by Amy Goodman
George W. Bush was president, and MoveOn was accusing Petraeus of “cooking the books for the White House.” The campaign asked “General Petraeus or General Betray Us?” on a full-page ad in The Washington Post.
MoveOn took tremendous heat for the campaign, but stood its ground.
Three years later, Barack Obama is president, Petraeus has become his man in Afghanistan, and MoveOn pulls the critical Web content. Why? Because Bush’s first war, Afghanistan, has become Obama’s war, a quagmire. The U.S. will eventually negotiate its withdrawal from Afghanistan. The only difference between now and then will be the number of dead, on all sides, and the amount of (borrowed) money that will be spent.
Petraeus’ confirmation to become the military commander in Afghanistan was never in question. He replaces Gen. Stanley McChrystal, who resigned shortly after his macho criticisms of his civilian leadership became public in a recent Rolling Stone magazine article.
The statistics for Afghanistan, Obama’s Vietnam, are surging. June, with at least 100 U.S. deaths, is the highest number reported since the invasion in 2001. 2010 is on pace to be the year with the highest U.S. fatalities. Similar fates have befallen soldiers from the other, so-called coalition countries.
Petraeus is becoming commander not only of the U.S. military in Afghanistan, but of all forces, as the invasion and occupation of Afghanistan is run by NATO.
U.S. troops, expected to rise to 98,000 this year, far outnumber those from other nations. Public and political support in many of those countries is waning.
Journalist Michael Hastings, who wrote the Rolling Stone piece, was in Paris with McChrystal to profile him. What didn’t get as much attention was Hastings’ description of why McChrystal was there:
“He’s in France to sell his new war strategy to our NATO allies—to keep up the fiction, in essence, that we actually have allies. Since McChrystal took over a year ago, the Afghan war has become the exclusive property of the United States. Opposition to the war has already toppled the Dutch government, forced the resignation of Germany’s president and sparked both Canada and the Netherlands to announce the withdrawal of their 4,500 troops. McChrystal is in Paris to keep the French, who have lost more than 40 soldiers in Afghanistan, from going all wobbly on him.”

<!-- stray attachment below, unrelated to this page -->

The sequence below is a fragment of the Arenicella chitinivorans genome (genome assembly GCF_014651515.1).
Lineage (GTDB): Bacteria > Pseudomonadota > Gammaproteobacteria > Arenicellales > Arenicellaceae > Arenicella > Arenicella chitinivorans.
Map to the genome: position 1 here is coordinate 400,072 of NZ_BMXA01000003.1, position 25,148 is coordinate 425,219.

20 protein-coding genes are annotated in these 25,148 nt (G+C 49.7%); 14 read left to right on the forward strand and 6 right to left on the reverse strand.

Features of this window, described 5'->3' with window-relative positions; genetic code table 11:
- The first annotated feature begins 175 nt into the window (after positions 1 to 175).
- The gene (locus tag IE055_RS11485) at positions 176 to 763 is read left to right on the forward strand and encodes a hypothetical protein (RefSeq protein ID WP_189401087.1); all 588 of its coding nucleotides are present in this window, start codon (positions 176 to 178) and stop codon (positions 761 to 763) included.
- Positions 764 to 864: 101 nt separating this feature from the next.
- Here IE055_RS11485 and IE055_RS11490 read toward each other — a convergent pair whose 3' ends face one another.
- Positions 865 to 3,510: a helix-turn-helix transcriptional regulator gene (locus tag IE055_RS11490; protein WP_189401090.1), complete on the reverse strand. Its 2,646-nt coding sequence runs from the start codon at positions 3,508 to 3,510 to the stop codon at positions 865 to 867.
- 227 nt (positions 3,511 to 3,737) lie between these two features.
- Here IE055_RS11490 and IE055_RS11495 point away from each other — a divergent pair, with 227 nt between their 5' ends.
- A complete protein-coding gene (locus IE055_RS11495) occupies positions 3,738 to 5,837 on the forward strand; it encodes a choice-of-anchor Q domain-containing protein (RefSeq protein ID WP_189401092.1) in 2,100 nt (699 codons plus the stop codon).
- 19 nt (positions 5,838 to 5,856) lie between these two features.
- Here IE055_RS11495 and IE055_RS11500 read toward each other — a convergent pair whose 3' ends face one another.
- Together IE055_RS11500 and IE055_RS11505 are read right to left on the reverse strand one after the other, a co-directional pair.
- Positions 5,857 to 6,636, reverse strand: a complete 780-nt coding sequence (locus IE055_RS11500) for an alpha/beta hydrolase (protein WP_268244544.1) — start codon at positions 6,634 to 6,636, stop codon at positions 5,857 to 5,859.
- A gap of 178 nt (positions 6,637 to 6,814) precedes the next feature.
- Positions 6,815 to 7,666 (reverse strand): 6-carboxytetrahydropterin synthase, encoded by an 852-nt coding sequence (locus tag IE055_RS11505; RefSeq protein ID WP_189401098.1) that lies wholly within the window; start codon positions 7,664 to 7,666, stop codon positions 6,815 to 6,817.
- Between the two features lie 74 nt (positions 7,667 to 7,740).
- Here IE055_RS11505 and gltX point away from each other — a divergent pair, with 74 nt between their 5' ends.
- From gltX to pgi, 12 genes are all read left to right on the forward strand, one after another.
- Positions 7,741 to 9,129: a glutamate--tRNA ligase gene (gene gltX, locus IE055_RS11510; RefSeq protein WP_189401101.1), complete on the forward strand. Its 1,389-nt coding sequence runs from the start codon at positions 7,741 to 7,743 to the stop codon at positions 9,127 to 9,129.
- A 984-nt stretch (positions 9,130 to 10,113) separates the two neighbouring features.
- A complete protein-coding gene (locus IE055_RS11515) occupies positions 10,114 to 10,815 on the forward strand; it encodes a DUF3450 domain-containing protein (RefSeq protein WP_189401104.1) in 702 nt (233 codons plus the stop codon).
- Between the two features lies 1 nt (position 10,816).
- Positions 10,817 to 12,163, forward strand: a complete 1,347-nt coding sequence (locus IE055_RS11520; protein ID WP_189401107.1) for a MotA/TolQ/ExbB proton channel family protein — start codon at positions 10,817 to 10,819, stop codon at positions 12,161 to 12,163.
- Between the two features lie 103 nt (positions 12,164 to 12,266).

The whistle-blower website WikiLeaks.org, which received international attention after releasing leaked video from a U.S. attack helicopter showing the indiscriminate slaughter of civilians and a Reuters cameraman and his driver in Baghdad, has just posted a confidential CIA memo detailing possible public relations strategies to counter waning public support for the Afghan War.
The agency memo reads: “If domestic politics forces the Dutch to depart, politicians elsewhere might cite a precedent for ‘listening to the voters.’
French and German leaders have over the past two years taken steps to preempt an upsurge of opposition but their vulnerability may be higher now.”
I just returned from Toronto, covering the G-20 summit and the protests. The gathered leaders pledged, among other things, to reduce government deficits by 50 percent by 2013. In the U.S., that means cutting $800 billion, or about 20 percent of the budget.
Two Nobel Prize-winning economists have weighed in with grave predictions.
Joseph Stiglitz said, “There are many cases where these kinds of austerity measures have led to ... recessions into depressions.”
And Paul Krugman wrote: “Who will pay the price for this triumph of orthodoxy? The answer is, tens of millions of unemployed workers, many of whom will go jobless for years, and some of whom will never work again.”
In order to make the cuts promised, Obama would have to raise taxes and cut social programs such as Social Security and Medicare.
Or he could cut the war budget.
I say “war budget” because it is not to be confused with a defense budget. Cities and states across the country are facing devastating budget crises.
Pensions are being wiped out. Foreclosures are continuing at record levels.
A true defense budget would shore up our schools, our roads, our towns, our social safety net.
The U.S. House of Representatives is under pressure to pass a $33 billion Afghan War supplemental this week.
We can’t afford war.
Denis Moynihan contributed research to this column.